Judging from recent emails, it looks like lure colour is the topic of the day. Indeed, George A. wrote that he likes “to fish with jigs and soft plastic grubs, but there are so many colours. Does colour really make a big difference to the fish, or is it just a marketing technique to sell more product? What are the most productive colours? I’ve been using white and smoke.”
Along the same lines, Brandon asked about the best colour lures to use “in clear, brown ,and bluish green pond waters. and does colour matter on the weather? I have been wondering this for a while.”
Well, colour is always a thorny topic, so let me step into this one gently by saying that while many recreational anglers think that the colour of their lure is the most significant factor to catching fish, most professional anglers believe it’s way down the list of priorities.
Indeed, when you are choosing a lure to tie on – without question, the key consideration always is depth control. Think of it this way: you may have selected the perfect colour, but if you’re casting a topwater lure and the fish are relating the bottom, you’re not going to catch anything. So, you need to know how deep your lure is running at all times relative to the position of the fish. In fact, depth control is so important that all the other factors are secondary.
After depth control, however, speed control, the size and shape of your lure and its action (sound and vibration) are all important.
Only after you’ve considered all of these factors should you even begin to worry about colour.
Then, however, it can be critically important.
I can’t tell George what colours are best because I don’t know what species he fishes for, the forage that is in his lakes and rivers, or the water clarity conditions. So let me pass along some colour generalities.
Ask yourself, when would you pick a bait that is highly visible to the fish? Say, one that’s dyed an outrageous shade of orange? Or, when would you choose a lure that is natural looking? One that looks like the forage in a lake or river?
Well, if we use smallmouth bass as an example, early in the season, chartreuse is often an unbeatable smallmouth color. Smallmouth react to a yellow-skirted spinnerbait or a bright, chartreuse-tinted crankbait the way a bull reacts to a red flag.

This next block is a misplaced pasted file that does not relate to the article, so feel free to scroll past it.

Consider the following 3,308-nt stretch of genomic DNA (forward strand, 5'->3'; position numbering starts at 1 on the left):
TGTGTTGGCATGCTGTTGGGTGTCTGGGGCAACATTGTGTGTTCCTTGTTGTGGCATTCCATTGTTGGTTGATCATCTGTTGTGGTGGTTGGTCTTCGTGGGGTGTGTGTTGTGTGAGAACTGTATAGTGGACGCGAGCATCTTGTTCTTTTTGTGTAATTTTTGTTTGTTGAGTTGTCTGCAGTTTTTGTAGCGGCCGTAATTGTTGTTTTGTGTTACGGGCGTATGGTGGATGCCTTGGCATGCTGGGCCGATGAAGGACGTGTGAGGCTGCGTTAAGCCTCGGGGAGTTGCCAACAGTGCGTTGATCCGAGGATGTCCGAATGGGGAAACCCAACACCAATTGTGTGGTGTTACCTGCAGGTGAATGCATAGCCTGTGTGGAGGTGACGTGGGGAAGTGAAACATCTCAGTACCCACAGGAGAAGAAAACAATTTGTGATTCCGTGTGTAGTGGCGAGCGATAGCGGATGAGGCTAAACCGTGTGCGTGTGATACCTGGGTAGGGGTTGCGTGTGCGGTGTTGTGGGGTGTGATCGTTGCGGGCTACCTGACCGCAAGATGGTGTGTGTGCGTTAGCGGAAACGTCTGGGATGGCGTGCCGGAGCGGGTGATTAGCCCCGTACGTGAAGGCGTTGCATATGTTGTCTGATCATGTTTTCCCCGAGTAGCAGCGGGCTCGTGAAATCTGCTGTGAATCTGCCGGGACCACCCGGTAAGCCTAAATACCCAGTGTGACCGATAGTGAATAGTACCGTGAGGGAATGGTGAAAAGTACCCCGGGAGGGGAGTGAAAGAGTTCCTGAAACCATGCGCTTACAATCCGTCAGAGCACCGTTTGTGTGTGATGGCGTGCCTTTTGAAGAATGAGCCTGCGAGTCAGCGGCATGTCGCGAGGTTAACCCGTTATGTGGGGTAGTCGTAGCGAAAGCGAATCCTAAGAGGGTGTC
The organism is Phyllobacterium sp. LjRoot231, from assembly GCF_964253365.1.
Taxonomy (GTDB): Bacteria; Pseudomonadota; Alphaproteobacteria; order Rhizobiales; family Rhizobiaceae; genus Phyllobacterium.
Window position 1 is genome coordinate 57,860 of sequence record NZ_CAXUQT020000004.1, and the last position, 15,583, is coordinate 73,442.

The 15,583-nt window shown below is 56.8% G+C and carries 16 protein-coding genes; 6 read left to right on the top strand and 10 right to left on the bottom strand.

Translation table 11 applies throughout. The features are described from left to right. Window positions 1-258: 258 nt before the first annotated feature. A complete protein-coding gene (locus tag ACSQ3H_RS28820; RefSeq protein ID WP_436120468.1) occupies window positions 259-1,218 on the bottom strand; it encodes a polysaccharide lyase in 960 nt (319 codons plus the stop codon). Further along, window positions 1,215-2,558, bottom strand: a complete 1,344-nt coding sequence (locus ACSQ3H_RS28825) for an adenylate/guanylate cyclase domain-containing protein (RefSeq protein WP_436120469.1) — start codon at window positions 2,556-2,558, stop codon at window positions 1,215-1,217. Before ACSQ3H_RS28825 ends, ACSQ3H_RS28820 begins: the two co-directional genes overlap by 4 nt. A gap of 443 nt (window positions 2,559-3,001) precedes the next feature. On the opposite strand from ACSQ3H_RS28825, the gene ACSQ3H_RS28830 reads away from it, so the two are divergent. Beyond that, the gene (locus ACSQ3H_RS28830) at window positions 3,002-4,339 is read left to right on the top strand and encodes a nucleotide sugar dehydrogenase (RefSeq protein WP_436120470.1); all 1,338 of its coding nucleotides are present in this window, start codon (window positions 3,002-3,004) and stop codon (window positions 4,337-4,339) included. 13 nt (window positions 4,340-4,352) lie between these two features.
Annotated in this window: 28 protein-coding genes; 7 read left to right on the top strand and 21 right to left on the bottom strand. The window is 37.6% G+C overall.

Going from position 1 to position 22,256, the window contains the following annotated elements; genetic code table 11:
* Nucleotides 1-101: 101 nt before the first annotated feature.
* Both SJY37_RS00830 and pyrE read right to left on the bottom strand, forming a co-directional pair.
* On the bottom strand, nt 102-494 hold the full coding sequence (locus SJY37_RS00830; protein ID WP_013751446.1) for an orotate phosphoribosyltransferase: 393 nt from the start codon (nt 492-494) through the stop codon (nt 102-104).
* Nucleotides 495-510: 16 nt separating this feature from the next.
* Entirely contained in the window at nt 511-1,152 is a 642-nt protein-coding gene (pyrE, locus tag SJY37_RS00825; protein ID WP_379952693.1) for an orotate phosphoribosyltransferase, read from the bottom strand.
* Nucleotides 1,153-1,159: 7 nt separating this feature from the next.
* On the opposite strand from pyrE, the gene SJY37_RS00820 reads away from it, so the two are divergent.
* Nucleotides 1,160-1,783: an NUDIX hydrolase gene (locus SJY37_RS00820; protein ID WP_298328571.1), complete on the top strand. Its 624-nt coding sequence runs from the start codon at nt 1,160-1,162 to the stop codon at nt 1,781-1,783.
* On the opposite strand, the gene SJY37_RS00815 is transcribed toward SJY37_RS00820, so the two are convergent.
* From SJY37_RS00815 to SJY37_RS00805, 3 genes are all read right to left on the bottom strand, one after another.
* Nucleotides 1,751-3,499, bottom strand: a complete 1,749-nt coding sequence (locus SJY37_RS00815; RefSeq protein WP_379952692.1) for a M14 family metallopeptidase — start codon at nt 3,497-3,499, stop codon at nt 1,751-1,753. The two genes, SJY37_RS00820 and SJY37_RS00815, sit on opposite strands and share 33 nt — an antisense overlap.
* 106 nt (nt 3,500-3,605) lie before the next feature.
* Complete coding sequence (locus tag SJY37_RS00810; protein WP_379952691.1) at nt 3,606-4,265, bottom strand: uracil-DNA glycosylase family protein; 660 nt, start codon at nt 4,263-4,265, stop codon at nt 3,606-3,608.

It is because these spicy, yellowy-green hued baits mimic perch, which are a smallmouth’s dreaded foe. Throughout the spawning season, perch harass smallmouth bass by darting into their nests and eating their eggs.
Even after the fry have hatched, packs of hungry perch still gobble up the young fingerlings. So, adult bass fresh from protecting their nests will often clobber yellowy-green coloured baits. Of course, perch usually have to be found in the lake for this pattern to produce.
On the other hand, as the season progresses, more subtle coloured lures, like brown, camo and smoke can be just the ticket. These colours mimic a crayfish, which is often the principal food of smallmouth bass. By the same token, if the smallmouth are conditioned to eating shad, smelt, tulibees or some other silvery forage, then a white, albino or black back/silver sided lure may be most productive.
Another starting position for many anglers is using a bright coloured lure on bright days, when the sun is shining, for instance, and dark coloured lures on days when the sky is over cast.
I vividly remember one time, filming a television segment with buddy Doug Stange, when we were fishing for bass. The first day dawned sunny and bright and I caught more and bigger fish than Doug when I was throwing a silver sided / black back Rapala Husky Jerk. The next day, however, was overcast and cloudy and Doug smoked me by throwing a gold coloured Husky Jerk, while I stubbornly stuck with the brighter one that had worked so well the day before.
On the third day, when we were targeting lake trout, pike and bass in a gin clear lake with the no clouds in the sky we enjoyed great success throwing bright white coloured grubs.
Another trick I learned from bass pro, Kevin Van Dam, is to look at the bottom of the lake, pond or reservoir that you’re fishing. If the bottom is dark brown, Kevin will often choose a dark brown lure. If the bottom is light and sandy, he will often pick a light sandy coloured one.
Finally, whenever you’re in doubt about the best colour lure to use, try to determine what the fish are eating. If there are plenty of crayfish in the lake, choose a lure that matches the colour of the crayfish. If the fish are eating perch, on the other hand, then choose a lure with lots of green, yellow, orange and black in it. Firetiger, for example, would be an ideal choice.
Just don’t forget, that while the colour of your lure is important, it is never the first, nor the most important part of the fish catching puzzle.